The Guardian MAY 13, 2015 - by Amir Amirani


Amir Amirani had an idea - to produce a documentary about the global anti-war protests against the Iraq war. The problem was he had no backers. Ahead of an exclusive Guardian screening, he tells us how he got his idea into the cinemas.

Many readers of this paper will remember, or will have taken part in, the demonstration against the Iraq war on February 15, 2003 - the biggest anti-war protest in the history of the UK. These protesters were joined by around thirty million people in about eight hundred cities, on every continent, in the largest protest in history.

I hope those who come to watch my film We Are Many will see that day in a new light, a day that many, both then and now, regarded as a heroic failure. The film reveals the hitherto unreported and unexpected legacies of that protest and the war, which are only now unfolding. Legacies that I could not have imagined when I began work on We Are Many in April 2006 - nine, very long years ago.

Back in 2003, on a cold February day, after attending the Berlin Film Festival, I did something that would later change my life. I found myself on the streets of Berlin along with about five hundred thousand other people. It was my first demonstration. I had never been among so many people. This was true for many of us that day.

When I returned to London, friends told me about the amazing day in the capital with reports suggesting there were between one-and-a-half to two million protesters on the streets. I was upset that I had missed the biggest day in the history of the city I'd grown up in.

A month later, US-led forces invaded Iraq, and we all know how the tragedy unfurled. Over the next year or so I kept thinking back to that day; it seemed that February 15, 2003 was the biggest demonstration in history and the first to be co-ordinated globally.

This was my light-bulb moment. I realised that it didn't matter where anyone was on that day, just that they took part. Even in Antarctica, seventy scientists and other workers demonstrated on the ice, forming a peace sign.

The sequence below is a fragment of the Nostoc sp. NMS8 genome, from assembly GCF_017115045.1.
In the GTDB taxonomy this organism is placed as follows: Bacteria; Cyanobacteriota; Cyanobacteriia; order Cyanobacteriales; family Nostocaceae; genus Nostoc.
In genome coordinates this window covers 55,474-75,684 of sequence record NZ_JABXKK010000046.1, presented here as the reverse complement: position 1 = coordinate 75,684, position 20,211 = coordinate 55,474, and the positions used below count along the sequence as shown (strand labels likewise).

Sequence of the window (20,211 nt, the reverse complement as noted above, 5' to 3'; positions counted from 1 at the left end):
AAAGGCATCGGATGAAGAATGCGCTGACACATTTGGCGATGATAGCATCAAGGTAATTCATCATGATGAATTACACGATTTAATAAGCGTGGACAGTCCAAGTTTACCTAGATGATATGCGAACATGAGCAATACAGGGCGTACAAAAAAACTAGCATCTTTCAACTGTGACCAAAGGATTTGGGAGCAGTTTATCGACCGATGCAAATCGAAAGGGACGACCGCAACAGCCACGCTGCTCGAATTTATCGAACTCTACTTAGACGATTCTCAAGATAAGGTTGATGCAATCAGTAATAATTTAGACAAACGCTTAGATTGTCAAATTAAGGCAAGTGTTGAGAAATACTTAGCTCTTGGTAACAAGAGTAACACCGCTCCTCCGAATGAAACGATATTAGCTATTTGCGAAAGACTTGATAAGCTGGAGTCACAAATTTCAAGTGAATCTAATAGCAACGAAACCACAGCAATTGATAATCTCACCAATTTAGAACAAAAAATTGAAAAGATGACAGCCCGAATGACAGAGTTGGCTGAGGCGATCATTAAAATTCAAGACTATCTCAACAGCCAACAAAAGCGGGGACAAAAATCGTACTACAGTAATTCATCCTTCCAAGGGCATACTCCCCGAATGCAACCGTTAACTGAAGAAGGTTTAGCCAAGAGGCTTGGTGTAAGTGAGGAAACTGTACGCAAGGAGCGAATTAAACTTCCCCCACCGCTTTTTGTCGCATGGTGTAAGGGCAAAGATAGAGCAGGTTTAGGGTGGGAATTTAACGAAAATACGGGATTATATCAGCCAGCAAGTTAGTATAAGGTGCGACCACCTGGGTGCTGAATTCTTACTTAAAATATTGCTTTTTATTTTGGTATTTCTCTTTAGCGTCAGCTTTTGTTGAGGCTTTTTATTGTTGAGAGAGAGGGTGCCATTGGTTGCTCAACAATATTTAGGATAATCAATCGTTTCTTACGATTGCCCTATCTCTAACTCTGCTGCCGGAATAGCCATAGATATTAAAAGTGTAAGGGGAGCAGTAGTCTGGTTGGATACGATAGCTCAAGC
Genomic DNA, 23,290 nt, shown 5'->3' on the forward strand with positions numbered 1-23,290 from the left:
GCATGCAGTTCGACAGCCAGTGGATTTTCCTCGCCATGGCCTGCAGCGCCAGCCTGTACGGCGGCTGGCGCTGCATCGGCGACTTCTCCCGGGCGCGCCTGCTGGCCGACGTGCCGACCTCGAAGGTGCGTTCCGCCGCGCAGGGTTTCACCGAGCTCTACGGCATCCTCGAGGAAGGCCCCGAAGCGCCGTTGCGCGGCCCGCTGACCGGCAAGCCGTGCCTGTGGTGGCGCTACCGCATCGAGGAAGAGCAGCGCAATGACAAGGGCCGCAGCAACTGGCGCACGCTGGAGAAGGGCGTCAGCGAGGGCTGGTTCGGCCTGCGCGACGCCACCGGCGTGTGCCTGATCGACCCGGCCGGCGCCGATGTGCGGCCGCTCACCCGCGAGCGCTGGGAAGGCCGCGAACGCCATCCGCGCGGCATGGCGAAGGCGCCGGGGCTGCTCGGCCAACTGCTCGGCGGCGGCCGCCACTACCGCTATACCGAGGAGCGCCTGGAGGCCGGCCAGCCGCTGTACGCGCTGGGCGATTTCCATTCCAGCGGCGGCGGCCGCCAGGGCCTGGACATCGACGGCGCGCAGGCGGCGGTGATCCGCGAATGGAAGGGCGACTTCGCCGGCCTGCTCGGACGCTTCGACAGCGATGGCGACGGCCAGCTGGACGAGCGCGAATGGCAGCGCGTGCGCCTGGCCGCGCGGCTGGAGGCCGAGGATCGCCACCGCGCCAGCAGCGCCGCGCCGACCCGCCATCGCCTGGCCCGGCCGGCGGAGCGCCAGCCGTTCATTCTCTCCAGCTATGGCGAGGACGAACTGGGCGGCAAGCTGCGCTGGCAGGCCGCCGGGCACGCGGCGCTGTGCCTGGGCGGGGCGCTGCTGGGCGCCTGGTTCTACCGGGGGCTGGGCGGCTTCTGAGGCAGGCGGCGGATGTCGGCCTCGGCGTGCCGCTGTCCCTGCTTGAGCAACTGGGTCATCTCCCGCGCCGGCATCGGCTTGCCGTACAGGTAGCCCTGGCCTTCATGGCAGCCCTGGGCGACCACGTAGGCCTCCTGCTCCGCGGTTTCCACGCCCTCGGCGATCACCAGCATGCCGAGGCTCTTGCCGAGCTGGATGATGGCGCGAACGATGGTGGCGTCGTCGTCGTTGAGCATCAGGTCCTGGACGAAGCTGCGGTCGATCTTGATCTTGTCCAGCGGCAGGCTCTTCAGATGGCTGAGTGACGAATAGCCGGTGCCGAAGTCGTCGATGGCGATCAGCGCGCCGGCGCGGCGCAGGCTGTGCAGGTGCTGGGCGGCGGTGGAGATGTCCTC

Something like that doesn't just happen out of the blue. I knew there was a story there to be told, and that in some way it heralded something - a new phenomenon that went to the heart of the public's relationship to politics, and to each other. I didn't know exactly what that was, but I was determined to find out.

It took me between 2006 and 2010 to research and develop the concept. Then, in 2011, I set myself the task of finishing the film in time for the tenth anniversary of the march. I did a Kickstarter campaign - the first film in the UK, I believe, to get production seed funding on the platform. We were supported by the co-inventor of Google Maps and Richard O'Brien, creator of The Rocky Horror Show.

Stephen Fry wrote about the campaign on Twitter, which was read by actor and comedian Omid Djalili who decided to come on board. We started full-scale production in 2012 and, with Omid's support, other investors began to come forward. However, all this happened slowly over four years. We applied to all and sundry for institutional funding and were refused at every turn.

I had a great team of executive producers, including Pippa Harris, who co-founded Neal Street Productions with Sam Mendes, Signe Byrge Sørensen, who produced the Oscar-nominated The Act Of Killing, and Callum McDougall, executive producer of Skyfall. Our key investor was the songwriter Wael Kabbani. I teamed up with cameramen I had worked with for over twenty years, and filmed in seven countries. Brian Eno had even written the score.

Few people would set off on a journey if they knew that it would take nine long years. But when it's your first feature, that's probably par for the course for an independent film. In fact, I'm glad that I didn't know, because I might not have kept going. I had no money and had to remortgage my home three times to pay my living costs. The whole process was hand-to-mouth - raising money, the money running out, raising more and then starting all over again. It would have been easy to give up on so many occasions, but I believed in the story too much.

And with every interview we did - and we conducted over a hundred - the stronger we became. Activists and protestors sat side by side with big names, including Tony Benn, Brian Eno, Danny Glover, Richard Branson, Jesse Jackson, Ken Loach, Damon Albarn, Hans Blix, Noam Chomsky, Mark Rylance, Ron Kovic, Tariq Ali, Lord Falconer and Clare Short.

We found them over the nine years, each through a different set of circumstances, contacts and old-fashioned digging. Many had simply never been asked their opinion about the demonstration. For the majority of journalists, events that involve the public, or protest, represent blips in time and not as part of any continuum or something worthy of study. They're wrong. I think it was US anthropologist Margaret Mead who said: "Never doubt that a small group of thoughtful, committed citizens can change the world; indeed, it's the only thing that ever has."

We Are Many premiered at the Sheffield International Documentary Festival on June 8, 2014, and at its first screening received a four-minute standing ovation. We are now self-distributing the film in more than ninety cinemas in forty-five cities around the UK, and are looking to release globally.

The greatest stories are there right in front of us, if we only just look. And often the best projects and films come when you work over a long period. Although I doubt that I'll do another nine-year project. It's about making a choice between an easy and a hard life - and if you choose a politically sensitive subject, you will make your life even harder, but a lot more interesting.